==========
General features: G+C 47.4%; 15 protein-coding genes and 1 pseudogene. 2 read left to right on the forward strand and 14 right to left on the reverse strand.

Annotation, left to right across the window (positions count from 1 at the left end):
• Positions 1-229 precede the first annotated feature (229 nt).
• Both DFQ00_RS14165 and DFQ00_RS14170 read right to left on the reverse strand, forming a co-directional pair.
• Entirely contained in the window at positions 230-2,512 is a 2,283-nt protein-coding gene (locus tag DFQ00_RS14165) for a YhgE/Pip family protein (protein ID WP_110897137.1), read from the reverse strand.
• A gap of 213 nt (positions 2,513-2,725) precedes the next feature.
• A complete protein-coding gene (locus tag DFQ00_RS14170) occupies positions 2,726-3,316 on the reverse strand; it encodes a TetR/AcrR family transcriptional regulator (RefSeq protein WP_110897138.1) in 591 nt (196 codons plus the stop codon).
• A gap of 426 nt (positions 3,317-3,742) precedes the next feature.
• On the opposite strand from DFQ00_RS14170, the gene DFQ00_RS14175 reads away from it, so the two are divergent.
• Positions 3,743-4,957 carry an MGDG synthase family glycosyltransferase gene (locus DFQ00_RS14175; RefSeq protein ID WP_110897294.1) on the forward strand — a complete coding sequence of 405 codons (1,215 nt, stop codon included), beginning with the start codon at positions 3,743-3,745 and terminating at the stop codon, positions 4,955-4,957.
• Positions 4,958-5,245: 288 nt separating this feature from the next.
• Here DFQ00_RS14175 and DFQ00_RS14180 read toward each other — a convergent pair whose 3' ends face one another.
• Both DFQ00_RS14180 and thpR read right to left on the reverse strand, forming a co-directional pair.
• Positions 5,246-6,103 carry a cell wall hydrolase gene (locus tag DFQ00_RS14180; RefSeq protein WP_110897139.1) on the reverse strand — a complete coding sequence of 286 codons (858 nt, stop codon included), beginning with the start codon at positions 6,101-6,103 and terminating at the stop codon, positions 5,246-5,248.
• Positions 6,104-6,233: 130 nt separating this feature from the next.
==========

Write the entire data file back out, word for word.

General features: G+C 47.4%; 15 protein-coding genes and 1 pseudogene. 2 read left to right on the forward strand and 14 right to left on the reverse strand.

Annotation, left to right across the window (positions count from 1 at the left end):
• Positions 1-229 precede the first annotated feature (229 nt).
• Both DFQ00_RS14165 and DFQ00_RS14170 read right to left on the reverse strand, forming a co-directional pair.
• Entirely contained in the window at positions 230-2,512 is a 2,283-nt protein-coding gene (locus tag DFQ00_RS14165) for a YhgE/Pip family protein (protein ID WP_110897137.1), read from the reverse strand.
• A gap of 213 nt (positions 2,513-2,725) precedes the next feature.
• A complete protein-coding gene (locus tag DFQ00_RS14170) occupies positions 2,726-3,316 on the reverse strand; it encodes a TetR/AcrR family transcriptional regulator (RefSeq protein WP_110897138.1) in 591 nt (196 codons plus the stop codon).
• A gap of 426 nt (positions 3,317-3,742) precedes the next feature.
• On the opposite strand from DFQ00_RS14170, the gene DFQ00_RS14175 reads away from it, so the two are divergent.
• Positions 3,743-4,957 carry an MGDG synthase family glycosyltransferase gene (locus DFQ00_RS14175; RefSeq protein ID WP_110897294.1) on the forward strand — a complete coding sequence of 405 codons (1,215 nt, stop codon included), beginning with the start codon at positions 3,743-3,745 and terminating at the stop codon, positions 4,955-4,957.
• Positions 4,958-5,245: 288 nt separating this feature from the next.
• Here DFQ00_RS14175 and DFQ00_RS14180 read toward each other — a convergent pair whose 3' ends face one another.
• Both DFQ00_RS14180 and thpR read right to left on the reverse strand, forming a co-directional pair.
• Positions 5,246-6,103 carry a cell wall hydrolase gene (locus tag DFQ00_RS14180; RefSeq protein WP_110897139.1) on the reverse strand — a complete coding sequence of 286 codons (858 nt, stop codon included), beginning with the start codon at positions 6,101-6,103 and terminating at the stop codon, positions 5,246-5,248.
• Positions 6,104-6,233: 130 nt separating this feature from the next.